I’m currently sitting here in my office at work with an ominous feeling of dread pervading my every thought and feeling. Jo and I have been talking for weeks about the fading health of Maurice, our much-loved and incredibly elderly cat of twenty years of age, and only just yesterday made the decision that the fateful time had come for him to cross the rainbow bridge. This, as you can imagine, was a collossally difficult decision to make and I was given the task of making a phone call yesterday to the vets to make the arrangements, which I could barely do over the phone without my voice cracking and tears streaming down my cheeks. It completely and utterly crushed me.
Today has been a day where powerfully raw emotions have been assailing our already-traumatised minds; the natural cycle of doubt, denial and fear prompting us to say things like:
“…Are we making the right decision?”
“…But he looks brighter today.”
“…Hold on. Shall we cancel the vet appointment and see how he goes?”
…But the hard, cold reality that we’re hopelessly trying to deny is that his kidneys are packing in, he walks at a snails-pace as he’s riddled with arthritis and he’s been doing that caterwauling thing that old cats do when they’ve lost their marbles for ages now. The purr-monster he used to be has faded to near-nothing, he’s a shadow of his former self and it’s reached the point where we’re beginning to see the signs that his quality of life has started to suffer as a result.
Cats are very clean and proud creatures, but poor Maurice has reached the point where he finds clambering into his litter tray too difficult, so he’s pooing in a few different locations in the house, such as at the end of the hallway and at either side of our bed. This isn’t great, as you can imagine, and it means that we were having to buy puppy training pads and place them at these spots in an effort to save our carpets. It’s not a problem though, because he’s undoubtedly worth the effort. It’s not helped at all that he’s had almost constant dihaorrea for the last few months, which has made the act of cleaning up his mess less than pleasant.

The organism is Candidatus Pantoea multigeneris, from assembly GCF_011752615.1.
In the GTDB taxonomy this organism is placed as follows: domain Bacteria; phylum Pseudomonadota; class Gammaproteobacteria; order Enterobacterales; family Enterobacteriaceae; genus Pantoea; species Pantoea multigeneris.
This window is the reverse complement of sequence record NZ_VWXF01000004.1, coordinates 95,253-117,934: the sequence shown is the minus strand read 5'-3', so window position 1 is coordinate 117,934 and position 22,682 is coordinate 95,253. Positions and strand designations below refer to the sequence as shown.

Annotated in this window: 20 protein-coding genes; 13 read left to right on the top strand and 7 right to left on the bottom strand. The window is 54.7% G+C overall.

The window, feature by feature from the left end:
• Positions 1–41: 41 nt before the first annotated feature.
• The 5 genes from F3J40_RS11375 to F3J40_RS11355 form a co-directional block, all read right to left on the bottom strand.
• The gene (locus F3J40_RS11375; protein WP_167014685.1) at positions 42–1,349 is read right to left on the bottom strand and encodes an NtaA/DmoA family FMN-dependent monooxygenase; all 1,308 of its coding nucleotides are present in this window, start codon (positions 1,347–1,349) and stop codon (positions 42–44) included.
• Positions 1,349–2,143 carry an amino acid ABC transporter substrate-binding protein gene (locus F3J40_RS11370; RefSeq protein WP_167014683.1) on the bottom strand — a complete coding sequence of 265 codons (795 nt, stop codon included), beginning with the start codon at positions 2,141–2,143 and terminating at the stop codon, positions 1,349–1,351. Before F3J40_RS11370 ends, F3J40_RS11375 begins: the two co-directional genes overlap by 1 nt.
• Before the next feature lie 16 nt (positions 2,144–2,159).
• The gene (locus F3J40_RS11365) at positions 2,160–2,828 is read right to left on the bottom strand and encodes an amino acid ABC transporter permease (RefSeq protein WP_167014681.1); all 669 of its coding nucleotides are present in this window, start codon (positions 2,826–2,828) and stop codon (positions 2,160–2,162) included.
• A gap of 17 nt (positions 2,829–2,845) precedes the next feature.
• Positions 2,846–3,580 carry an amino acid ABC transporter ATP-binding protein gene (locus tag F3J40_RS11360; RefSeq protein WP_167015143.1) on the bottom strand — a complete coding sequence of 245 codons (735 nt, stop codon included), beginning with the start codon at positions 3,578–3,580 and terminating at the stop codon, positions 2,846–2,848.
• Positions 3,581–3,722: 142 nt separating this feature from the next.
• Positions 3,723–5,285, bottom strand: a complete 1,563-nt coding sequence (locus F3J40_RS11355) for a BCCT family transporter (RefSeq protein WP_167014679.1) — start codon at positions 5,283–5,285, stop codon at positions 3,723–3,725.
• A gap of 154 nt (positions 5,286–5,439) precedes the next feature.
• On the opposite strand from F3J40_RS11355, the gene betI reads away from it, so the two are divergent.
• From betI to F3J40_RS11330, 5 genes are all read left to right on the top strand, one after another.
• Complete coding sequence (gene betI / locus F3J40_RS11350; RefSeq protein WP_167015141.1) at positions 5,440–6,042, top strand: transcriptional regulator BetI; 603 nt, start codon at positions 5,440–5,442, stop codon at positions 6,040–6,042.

His indignity only increased in more recent weeks as he’s not even cleaning himself all that much. This means that his once-glorious and thick fur, which caused me to refer him the ‘luxury cat’ in happier times, has started to become matted and greasy. It’s been absolutely heartbreaking to witness.
If you’ve ever had to go through it, dealing with the loss of an animal companion is without doubt one of the most painful things your heart will ever have to suffer through. The first time I had to deal with this was when Corey, my little blue budgie, died quickly from a tumour in his chest. I must’ve only been twelve years old or something when it happened and it taught me that loss was an awful thing to deal with and I remember crying for days afterwards.
In my adult life, the first time I had to deal with the loss of an animal companion was unfortunately not long after I met Jo. Kincardine MacDougall (Dougall or ‘Doogs’ for short) was the first horse I ever got to know. He was a mighty and handsome beast of a Highland Pony.
Dougall’s death came completely out of the blue – we were out seeing him one night and he seemed absolutely fine, but when I turned up to see to him the next day it was immediately apparent that something was terribly, terribly wrong with him. To cut a painful story short, we had to quickly transport him to Edinburgh’s Dick Vet equine hospital for emergency surgery but it turned out that, despite our efforts to move quickly, it was already too late. He was already in shock and was in a state of multiple organ failure. Something called a strangulating lipoma had wrapped itself around his intestines and effectively killed his guts, causing catastrophic, toxic shock to his whole body. The only viable option the surgeons had was to put him to sleep. The acute misery and pain this caused Jo and I is difficult to put into words, and it turned our whole world upside down.